What is Involved in Obtaining OIO consent

Application

The process starts with the investor submitting an application to the OIO (in the prescribed form). An application fee becomes payable once the OIO has received all information it requires and has accepted the application for assessment. These filing fees range depending on the nature of the application:

(a) $32,000 in respect of significant business assets applications;

(b) $37,500 – $49,000 for sensitive land applications; and

(c) $52,000 – $54,000 for combined sensitive land/significant business assets applications.

Template application letters are available from the OIO. However – because every investment is different – the OIO recommends investors seek legal advice for an application at an early stage.

 

Timing

The OIO does not provide up front guidance as to processing times for applications. The timeframe will vary depending on the nature of the application. In particular, the more complex “sensitive land” applications take longer.

On the basis of recent experience, we expect an application to take approximately:

(a) 5 – 6 months for a significant business asset application; and

(b) 6 – 9 months for a sensitive land application.

However, there is no certainty around these timeframes, and applications can take significant time to process, depending on the complexity of the transaction and the workload of the OIO (among other factors).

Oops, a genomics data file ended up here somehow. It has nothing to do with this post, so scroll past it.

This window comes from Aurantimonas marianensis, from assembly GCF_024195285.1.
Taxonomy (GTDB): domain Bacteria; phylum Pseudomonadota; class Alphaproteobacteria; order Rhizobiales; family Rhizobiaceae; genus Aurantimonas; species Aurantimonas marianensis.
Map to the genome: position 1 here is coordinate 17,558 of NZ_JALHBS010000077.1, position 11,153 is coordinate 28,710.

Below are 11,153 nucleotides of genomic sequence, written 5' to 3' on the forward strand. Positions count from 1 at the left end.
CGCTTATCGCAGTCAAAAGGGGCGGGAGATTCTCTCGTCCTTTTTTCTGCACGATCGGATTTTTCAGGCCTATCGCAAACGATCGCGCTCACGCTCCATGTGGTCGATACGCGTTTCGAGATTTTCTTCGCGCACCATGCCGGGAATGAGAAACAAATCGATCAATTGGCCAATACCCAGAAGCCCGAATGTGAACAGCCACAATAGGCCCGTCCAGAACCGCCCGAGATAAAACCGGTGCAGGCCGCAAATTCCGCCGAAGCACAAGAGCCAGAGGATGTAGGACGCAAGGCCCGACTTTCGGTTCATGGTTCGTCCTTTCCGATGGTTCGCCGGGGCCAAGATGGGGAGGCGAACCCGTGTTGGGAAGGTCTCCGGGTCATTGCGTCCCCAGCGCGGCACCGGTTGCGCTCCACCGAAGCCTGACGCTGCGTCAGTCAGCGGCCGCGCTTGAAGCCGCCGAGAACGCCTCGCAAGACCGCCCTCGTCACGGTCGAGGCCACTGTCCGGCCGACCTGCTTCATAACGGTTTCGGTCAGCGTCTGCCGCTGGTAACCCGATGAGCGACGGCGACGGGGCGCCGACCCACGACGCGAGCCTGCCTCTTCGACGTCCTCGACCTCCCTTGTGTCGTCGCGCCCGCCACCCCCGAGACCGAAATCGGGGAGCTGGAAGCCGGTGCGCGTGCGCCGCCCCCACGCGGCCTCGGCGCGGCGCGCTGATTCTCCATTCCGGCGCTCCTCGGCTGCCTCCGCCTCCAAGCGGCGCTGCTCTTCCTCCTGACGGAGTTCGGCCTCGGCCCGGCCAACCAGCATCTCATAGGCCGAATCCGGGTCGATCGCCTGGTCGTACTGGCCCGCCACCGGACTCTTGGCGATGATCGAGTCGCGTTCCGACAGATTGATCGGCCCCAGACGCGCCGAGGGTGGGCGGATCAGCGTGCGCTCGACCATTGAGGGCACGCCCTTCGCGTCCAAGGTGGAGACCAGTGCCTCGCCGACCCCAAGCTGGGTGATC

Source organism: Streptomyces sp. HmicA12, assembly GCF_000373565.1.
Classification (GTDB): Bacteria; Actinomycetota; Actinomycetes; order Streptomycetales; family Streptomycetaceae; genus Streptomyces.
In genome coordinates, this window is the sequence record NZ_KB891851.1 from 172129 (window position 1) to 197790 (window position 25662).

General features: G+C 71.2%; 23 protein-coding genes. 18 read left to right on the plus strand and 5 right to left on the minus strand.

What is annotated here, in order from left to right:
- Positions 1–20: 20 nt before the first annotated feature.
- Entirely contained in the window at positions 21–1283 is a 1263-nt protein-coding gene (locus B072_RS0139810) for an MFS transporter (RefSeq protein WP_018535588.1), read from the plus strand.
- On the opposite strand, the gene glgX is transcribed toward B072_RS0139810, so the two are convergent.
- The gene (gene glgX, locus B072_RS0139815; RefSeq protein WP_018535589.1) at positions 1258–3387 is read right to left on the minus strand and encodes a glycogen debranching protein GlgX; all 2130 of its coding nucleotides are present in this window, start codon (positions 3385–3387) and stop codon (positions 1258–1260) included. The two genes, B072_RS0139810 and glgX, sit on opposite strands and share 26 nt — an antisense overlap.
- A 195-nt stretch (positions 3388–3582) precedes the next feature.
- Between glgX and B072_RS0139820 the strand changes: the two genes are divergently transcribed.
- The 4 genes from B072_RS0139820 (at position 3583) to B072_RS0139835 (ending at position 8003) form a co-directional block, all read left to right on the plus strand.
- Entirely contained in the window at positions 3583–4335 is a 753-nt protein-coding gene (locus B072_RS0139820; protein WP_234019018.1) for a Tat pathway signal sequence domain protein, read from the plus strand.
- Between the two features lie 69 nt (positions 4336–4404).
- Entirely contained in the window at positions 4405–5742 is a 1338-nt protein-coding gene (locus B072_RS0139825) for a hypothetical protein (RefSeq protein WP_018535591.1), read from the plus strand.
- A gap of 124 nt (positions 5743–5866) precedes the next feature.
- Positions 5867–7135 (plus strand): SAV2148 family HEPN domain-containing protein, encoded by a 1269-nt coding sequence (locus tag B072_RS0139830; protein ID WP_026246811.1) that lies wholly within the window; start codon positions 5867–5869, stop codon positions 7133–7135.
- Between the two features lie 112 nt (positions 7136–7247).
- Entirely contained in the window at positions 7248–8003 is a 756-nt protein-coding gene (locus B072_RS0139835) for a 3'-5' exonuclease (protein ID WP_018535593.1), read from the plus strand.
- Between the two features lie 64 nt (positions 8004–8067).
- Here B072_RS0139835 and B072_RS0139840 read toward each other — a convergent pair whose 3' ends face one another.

Statutory time frames are due to be introduced into the regime by June 2021 which will provide greater certainty and accountability.

National interest test

The OIO will not give consent to a transaction it considers is contrary to the national interest. The test is largely discretionary, but there are relevant factors for determining national interest, including whether the target business operates a strategically important business, or if the investor is partially or fully owned or controlled by a foreign government. Strategically important businesses include any businesses that are a critical direct supplier, involved in ports or airports, electricity generation, water infrastructure, telecommunications, financial market infrastructure or media businesses with a significant impact.

 

Matters in a consent application

The application focuses on whether or not the overseas person has relevant business experience, is financially committed and of good character.

If the investment involves an interest in sensitive land, the applicant must also demonstrate that the purchase will bring a net benefit to New Zealand. The OIO looks at a number of factors when assessing such an acquisition, including whether the investment will:

(a) create new job opportunities;

(b) introduce new technology, or managerial or technical skills, to New Zealand;

(c) increase export receipts or develop new export markets or increased market access;

(d) add to competition, and create greater efficiency or productivity;

(e) enhance services available in New Zealand;